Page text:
Google Demotes Chrome Browser in Search Results After “Unintentional” Paid Link Campaign

This post comes from our Search News Channel sponsor WebiMax.

It appears Google does, in fact, hold themselves accountable (to some degree) for their own policies and guidelines. News broke late on Monday by Aaron Wall (an internet marketer who founded SeoBook.com), when his community discovered a “This post is sponsored by Google” sponsored post.

Search marketers know very well that Google has a strict stance against paid links and states in their guidelines that “some SEOs and webmasters engage in the practice of buying and selling links that pass PageRank, disregarding the quality of the links”, noting that “buying and selling links that pass PageRank is in violation of Google’s Webmaster Guidelines and can negatively impact a site’s ranking in search results.”

Google’s official statement was:

Is Social Media More Than Just a Megaphone for Unhappy Customers?

This is part 3 of a series of posts from Chris Lorence, the CMO of the Independent Community Bankers of America. Chris is working to get a very traditional group to “buy in” to social media and we are letting you in on the process he is going through. His first post introduced us to the battle he faced just getting his members’ attention. His second post, was about helping his members simply see the social media light. Today, we see how Chris helps the uninitiated see what can be done to take the pain out of social media criticism.

This series is part of our ongoing effort here at Marketing Pilgrim to show the real world of social media rather than just the industry hype and drivel. Let us know what you think and give us an idea of what you might like to see in the future.

Social Media: 4 Simple Principles To Convert the Harshest Critics

This is part 2 of a series of posts from Chris Lorence, the CMO of the Independent Community Bankers of America. Chris is working to get a very traditional group to “buy in” to social media and we are letting you in on the process he is going through. His first post introduced us to the battle he faced just getting his members’ attention. Today we see how Chris helps the uninitiated see the social media light.

This series is part of our ongoing effort here at Marketing Pilgrim to show the real world of social media rather than just the industry hype and drivel. Let us know what you think or even what you would like to see in the future.

Internet Summit 2011: Engagement and Data Rule the Day

Tackling the social marketing landscape can be quite challenging. With it’s continuous growth and evolving technologies, it’s a battle to stay a step ahead while remaining relevant to your customers. For the nearly 2,000 internet executives, senior marketers, digital professionals, entrepreneurs and investors attending the recent Internet Summit 2011 in Raleigh, NC (November 15 -16) this challenge became a little more achievable.

Being a first time attendee to the conference, I walked in with no preconceived notions just an open mind, an active Twitter account and a laptop ready for note taking. I wanted to capture a few new marketing tactics that could be applied to my active email marketing and social media initiatives. What I walked away with proved to be much more meaningful – fresh knowledge and practical applications.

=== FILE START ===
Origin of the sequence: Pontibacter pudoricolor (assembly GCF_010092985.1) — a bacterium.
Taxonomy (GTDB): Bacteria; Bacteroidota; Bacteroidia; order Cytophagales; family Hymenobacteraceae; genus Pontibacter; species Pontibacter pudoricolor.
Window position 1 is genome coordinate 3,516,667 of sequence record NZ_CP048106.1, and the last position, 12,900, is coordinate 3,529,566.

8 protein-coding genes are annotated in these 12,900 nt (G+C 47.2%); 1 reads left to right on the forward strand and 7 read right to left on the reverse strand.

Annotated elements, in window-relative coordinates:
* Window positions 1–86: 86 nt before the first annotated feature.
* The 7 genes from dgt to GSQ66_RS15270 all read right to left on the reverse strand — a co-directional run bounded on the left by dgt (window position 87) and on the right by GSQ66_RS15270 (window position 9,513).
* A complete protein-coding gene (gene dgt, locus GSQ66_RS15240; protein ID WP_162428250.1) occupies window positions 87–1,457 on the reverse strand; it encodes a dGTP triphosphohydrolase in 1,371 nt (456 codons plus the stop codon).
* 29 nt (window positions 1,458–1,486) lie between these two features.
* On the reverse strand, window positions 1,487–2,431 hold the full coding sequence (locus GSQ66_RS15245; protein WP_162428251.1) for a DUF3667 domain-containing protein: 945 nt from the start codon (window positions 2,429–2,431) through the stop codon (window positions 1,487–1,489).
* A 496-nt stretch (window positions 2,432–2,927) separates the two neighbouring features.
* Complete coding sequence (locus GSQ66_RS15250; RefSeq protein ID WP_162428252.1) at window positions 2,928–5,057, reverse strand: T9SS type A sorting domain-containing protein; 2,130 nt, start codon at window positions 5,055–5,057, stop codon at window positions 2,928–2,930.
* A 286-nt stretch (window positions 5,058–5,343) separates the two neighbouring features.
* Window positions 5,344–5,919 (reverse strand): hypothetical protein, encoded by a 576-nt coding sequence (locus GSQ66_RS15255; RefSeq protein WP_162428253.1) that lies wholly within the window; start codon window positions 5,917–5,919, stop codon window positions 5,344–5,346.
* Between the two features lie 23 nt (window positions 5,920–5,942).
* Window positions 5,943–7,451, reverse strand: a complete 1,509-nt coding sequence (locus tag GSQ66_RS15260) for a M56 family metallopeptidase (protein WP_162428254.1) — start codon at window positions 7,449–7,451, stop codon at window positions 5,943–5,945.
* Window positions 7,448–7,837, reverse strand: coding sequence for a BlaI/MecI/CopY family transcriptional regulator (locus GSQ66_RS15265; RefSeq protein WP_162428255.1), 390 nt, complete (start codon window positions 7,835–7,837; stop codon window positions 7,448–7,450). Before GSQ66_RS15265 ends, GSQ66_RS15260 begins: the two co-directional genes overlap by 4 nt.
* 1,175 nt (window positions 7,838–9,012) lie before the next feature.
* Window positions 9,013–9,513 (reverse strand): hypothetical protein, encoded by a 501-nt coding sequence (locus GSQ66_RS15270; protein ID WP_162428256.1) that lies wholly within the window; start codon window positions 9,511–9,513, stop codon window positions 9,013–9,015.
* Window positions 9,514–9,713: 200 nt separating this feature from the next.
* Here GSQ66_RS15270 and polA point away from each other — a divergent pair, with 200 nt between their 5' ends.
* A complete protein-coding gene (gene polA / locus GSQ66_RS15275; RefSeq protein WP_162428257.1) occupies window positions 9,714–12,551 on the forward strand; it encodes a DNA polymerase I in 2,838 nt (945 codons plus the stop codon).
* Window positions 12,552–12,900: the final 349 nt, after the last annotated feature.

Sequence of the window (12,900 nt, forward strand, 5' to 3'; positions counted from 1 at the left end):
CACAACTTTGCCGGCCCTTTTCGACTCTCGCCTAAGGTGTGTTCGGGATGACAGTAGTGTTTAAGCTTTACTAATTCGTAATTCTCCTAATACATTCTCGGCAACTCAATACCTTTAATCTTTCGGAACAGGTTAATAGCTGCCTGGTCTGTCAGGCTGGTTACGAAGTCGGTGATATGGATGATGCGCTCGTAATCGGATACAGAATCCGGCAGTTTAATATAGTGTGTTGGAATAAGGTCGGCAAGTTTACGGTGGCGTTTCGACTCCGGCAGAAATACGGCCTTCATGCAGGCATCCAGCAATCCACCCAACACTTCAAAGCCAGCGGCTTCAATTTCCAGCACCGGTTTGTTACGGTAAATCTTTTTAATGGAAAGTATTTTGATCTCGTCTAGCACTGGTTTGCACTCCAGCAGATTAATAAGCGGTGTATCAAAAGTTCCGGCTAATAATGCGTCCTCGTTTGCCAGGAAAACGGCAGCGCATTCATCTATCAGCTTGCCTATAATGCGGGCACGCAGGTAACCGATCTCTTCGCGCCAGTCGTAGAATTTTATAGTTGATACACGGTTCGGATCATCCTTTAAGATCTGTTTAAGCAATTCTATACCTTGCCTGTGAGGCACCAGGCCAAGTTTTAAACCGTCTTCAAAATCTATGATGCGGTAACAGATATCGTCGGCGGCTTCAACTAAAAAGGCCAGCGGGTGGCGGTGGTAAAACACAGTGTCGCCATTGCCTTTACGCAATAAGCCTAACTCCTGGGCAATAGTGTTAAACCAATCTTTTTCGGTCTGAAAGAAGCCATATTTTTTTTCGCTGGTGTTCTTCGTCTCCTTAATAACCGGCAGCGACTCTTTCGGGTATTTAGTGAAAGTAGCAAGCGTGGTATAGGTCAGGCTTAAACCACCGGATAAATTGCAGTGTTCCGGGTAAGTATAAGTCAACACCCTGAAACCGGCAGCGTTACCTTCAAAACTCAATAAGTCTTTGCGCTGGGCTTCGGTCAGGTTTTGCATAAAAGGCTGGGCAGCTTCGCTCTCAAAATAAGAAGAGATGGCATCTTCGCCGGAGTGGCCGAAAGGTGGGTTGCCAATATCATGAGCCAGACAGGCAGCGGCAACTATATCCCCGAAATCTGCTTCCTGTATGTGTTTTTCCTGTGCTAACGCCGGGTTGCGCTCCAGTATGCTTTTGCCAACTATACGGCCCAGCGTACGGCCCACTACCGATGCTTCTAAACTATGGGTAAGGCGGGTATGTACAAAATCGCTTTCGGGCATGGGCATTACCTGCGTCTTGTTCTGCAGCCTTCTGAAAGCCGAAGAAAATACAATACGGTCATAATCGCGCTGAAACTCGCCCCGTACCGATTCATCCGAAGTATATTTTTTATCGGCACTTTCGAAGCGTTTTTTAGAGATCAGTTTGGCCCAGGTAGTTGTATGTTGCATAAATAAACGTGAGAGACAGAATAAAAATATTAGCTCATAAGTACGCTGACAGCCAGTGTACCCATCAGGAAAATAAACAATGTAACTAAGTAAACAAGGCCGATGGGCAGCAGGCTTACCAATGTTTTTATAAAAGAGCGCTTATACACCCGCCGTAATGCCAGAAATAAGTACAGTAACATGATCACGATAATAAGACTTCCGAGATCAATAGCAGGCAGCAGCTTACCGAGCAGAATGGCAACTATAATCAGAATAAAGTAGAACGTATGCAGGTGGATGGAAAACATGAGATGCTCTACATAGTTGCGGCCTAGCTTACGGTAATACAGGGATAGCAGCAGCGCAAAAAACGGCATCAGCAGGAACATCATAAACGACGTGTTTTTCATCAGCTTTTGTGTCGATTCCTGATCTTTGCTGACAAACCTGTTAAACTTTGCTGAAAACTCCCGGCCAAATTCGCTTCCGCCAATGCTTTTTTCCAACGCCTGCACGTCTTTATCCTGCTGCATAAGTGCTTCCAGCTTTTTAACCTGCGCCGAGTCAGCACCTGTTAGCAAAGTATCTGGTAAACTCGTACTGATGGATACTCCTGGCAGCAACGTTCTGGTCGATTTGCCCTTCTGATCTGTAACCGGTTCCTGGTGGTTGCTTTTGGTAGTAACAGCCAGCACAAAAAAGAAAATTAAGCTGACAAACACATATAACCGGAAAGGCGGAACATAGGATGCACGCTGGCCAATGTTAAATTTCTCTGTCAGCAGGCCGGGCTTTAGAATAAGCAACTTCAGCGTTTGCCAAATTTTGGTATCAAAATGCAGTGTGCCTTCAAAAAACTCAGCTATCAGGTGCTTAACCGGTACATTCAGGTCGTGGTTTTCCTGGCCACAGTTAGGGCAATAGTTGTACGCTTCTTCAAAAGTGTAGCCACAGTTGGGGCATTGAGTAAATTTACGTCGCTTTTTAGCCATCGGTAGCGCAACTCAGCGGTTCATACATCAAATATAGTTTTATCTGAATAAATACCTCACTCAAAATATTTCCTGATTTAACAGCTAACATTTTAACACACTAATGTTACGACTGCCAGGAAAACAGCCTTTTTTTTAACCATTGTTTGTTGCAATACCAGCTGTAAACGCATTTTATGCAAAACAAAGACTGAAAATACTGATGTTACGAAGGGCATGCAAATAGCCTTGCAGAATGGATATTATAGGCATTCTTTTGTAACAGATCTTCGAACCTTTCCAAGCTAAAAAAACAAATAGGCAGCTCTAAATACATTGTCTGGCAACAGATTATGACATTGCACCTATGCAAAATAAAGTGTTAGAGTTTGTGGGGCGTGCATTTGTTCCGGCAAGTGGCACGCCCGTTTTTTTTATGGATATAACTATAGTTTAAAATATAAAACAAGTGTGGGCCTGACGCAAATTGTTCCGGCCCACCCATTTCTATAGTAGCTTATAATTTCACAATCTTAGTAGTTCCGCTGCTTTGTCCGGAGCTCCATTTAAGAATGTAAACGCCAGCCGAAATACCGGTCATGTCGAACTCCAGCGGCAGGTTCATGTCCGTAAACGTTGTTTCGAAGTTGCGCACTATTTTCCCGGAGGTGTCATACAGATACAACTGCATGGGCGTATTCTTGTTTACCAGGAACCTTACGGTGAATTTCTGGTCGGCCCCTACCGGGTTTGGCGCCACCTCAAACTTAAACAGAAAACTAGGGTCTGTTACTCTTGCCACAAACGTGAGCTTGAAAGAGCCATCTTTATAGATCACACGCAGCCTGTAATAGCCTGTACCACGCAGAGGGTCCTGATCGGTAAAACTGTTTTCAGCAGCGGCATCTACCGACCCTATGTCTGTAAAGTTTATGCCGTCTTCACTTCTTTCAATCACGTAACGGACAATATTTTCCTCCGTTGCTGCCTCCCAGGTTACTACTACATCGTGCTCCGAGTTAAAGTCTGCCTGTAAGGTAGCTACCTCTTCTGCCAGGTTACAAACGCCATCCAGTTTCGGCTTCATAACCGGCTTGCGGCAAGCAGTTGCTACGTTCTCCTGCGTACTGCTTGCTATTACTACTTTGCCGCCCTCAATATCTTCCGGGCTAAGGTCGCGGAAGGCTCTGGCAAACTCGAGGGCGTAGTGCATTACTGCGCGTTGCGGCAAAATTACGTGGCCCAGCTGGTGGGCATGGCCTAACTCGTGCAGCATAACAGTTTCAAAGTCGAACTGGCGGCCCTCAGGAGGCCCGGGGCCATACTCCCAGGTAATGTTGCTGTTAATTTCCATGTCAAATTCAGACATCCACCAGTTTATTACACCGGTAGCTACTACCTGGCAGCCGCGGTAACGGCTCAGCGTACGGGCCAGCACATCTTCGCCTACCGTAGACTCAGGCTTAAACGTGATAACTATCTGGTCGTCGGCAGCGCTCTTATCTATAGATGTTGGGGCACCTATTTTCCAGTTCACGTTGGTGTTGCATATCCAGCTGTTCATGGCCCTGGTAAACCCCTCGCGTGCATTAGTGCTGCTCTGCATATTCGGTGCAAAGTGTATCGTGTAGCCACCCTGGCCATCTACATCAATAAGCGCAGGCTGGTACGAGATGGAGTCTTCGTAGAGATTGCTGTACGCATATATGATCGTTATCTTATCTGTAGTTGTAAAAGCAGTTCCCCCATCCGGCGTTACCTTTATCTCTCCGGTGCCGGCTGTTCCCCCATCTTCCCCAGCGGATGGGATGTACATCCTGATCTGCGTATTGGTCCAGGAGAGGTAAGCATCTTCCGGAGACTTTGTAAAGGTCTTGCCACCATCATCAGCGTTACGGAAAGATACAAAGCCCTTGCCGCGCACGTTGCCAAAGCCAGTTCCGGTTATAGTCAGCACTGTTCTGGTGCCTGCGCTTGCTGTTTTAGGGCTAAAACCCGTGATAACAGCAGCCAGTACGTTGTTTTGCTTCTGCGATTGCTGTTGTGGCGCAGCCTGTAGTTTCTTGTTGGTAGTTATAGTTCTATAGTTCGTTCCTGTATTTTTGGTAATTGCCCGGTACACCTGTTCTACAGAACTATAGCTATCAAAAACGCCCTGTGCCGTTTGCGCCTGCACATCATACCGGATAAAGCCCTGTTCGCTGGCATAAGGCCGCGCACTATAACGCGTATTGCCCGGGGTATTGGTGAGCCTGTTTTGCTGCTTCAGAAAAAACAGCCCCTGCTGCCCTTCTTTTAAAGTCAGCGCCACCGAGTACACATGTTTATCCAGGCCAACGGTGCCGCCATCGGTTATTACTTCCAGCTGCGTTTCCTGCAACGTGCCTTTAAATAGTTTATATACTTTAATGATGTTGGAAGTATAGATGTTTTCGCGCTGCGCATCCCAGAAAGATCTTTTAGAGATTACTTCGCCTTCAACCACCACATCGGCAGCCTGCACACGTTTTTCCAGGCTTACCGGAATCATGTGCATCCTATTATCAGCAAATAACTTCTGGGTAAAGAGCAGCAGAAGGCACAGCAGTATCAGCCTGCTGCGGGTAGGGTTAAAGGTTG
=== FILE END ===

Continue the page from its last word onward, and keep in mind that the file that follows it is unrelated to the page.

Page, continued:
The Secrets to Successful Multilingual Social Media

Love it or hate it, social media has changed the way we interact, advertise and engage with our target markets. Even the chances that you made it to this article through social media are high – a recent study found almost 9 in 10 businesses use social media for marketing purposes.

And why not? It’s free, it’s effective and you can reach people all over the world in a few simple clicks.

But to truly reach global markets, you need to speak their language, and there are a few essential tricks you need to know to make it in the heady world of multilingual social media.

Google+: It’s A Matter of Trust

This post was written prior to yesterday’s announcement regarding Google+ being open to everyone. Whether this changes Mike’s outlook remains to be seen :-).

I was in Denmark (among other places) the last couple of weeks and I had a chance to sit down with an old friend from IBM, who once wrote a comment on one of my blog posts that reminded me of something that I sometimes forget. Trust is relative. Trusting someone to answer a question isn’t the same as trusting him to watch your two-year-old. In marketing, we talk a lot about gaining customer trust, but it isn’t a blanket thing. For some purchases (buying a car), we need a lot of trust and for others (buying a coffee), not so much.

Top Ten Takeaways From the Inbound Marketing Summit

The best marketing conferences combine education, inspiration and entertainment with plenty of face time and networking. At the recent Inbound Marketing Summit 2011, the consensus of the nearly 800 attendees scored it highly on all counts.

Drawn from conversations with fellow attendees, plus a few days to mull over the flood of ideas, this list of the Top 10 takeaways reflects the mix of strategic concepts and actionable ideas featured at the summit.

1. Jump off the competitive treadmill – If your company disappeared today, would your customers truly be lost, or could they just switch? Harvard Business School’s Youngme Moon explored how being meaningfully different cultivates irreplaceability and brand loyalty. To get there, we need to go beyond analyzing competitors and markets, blaze new paths and take risks. This is a scary proposition – but it’s a vital factor in some of the biggest successes in business.